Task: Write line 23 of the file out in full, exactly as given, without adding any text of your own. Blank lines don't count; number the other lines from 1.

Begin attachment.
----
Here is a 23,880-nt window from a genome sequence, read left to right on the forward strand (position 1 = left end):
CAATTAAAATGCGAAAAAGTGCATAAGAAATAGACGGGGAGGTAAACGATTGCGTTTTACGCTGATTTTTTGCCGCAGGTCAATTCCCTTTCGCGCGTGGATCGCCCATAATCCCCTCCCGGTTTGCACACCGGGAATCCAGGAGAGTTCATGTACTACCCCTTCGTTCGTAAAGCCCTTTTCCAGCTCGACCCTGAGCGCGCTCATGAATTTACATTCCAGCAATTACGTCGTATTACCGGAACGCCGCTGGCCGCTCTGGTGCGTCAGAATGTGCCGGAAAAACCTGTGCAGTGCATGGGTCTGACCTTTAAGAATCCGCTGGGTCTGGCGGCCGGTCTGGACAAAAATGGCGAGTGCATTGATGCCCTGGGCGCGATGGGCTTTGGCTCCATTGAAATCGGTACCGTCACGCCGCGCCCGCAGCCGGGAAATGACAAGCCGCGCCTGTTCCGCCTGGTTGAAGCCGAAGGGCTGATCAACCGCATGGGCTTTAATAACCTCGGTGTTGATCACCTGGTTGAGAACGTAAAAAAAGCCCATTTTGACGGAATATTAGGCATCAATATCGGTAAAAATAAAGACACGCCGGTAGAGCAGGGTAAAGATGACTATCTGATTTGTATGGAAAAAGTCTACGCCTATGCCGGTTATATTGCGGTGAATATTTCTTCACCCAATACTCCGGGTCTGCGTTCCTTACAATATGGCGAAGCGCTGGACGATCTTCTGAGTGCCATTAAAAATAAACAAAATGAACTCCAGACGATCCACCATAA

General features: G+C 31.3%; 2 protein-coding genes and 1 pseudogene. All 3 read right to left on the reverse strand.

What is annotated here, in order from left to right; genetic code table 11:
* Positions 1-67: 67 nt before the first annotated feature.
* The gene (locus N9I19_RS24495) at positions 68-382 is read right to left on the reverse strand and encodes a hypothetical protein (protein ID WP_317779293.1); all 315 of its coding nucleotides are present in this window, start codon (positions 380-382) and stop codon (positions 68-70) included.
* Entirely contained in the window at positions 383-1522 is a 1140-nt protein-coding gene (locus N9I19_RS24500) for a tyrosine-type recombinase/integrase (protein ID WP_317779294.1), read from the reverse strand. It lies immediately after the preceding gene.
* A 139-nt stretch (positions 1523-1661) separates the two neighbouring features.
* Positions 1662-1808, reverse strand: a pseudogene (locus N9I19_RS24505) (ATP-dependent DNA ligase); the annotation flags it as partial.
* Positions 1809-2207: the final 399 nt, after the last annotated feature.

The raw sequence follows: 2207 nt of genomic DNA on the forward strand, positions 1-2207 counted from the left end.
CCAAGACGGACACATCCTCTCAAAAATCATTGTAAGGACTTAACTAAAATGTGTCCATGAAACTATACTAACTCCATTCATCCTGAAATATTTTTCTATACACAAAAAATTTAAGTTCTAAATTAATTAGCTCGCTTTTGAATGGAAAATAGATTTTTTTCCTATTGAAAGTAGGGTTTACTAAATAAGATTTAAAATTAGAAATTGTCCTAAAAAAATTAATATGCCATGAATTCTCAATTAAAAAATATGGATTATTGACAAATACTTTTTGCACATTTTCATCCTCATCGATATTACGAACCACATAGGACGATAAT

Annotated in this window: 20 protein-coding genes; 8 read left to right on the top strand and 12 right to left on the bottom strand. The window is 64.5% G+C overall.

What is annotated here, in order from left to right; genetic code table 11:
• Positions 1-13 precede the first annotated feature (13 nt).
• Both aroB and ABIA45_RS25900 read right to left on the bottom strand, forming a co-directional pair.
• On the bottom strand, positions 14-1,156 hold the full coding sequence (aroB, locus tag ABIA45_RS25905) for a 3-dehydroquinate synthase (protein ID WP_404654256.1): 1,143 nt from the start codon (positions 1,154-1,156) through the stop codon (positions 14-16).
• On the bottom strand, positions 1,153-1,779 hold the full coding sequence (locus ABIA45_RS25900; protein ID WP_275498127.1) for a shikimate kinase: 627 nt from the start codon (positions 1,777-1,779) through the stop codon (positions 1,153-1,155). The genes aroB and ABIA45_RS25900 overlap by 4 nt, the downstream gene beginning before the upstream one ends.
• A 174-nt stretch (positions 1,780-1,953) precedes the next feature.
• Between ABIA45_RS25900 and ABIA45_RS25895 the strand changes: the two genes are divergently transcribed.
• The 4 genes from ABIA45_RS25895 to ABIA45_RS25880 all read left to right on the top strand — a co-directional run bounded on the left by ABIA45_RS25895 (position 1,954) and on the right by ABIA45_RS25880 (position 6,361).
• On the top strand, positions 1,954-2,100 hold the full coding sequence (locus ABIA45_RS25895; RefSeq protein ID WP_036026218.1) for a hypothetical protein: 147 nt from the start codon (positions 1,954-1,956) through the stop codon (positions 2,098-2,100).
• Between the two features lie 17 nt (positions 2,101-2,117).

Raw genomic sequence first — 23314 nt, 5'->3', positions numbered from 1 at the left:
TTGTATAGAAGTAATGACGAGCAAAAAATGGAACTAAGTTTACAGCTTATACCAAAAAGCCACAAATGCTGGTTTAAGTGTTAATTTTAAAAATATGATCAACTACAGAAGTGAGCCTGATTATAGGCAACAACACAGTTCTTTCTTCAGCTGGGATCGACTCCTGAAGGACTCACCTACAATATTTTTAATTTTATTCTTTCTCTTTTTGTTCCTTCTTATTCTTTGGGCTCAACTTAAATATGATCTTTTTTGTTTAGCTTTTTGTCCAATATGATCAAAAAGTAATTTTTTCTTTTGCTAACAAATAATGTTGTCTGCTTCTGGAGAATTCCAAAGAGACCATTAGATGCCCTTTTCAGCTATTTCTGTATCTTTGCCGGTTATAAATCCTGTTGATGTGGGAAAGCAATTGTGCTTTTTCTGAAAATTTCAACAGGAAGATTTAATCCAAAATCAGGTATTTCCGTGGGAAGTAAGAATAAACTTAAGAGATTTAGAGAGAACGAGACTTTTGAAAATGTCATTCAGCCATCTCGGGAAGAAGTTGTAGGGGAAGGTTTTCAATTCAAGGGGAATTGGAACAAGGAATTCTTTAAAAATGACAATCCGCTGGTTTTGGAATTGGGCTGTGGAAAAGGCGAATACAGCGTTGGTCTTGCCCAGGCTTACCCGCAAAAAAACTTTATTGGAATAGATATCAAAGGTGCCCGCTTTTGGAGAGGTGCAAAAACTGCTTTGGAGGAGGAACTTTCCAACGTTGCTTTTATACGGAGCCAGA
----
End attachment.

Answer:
• Between the two features lie 17 nt (positions 2,101-2,117).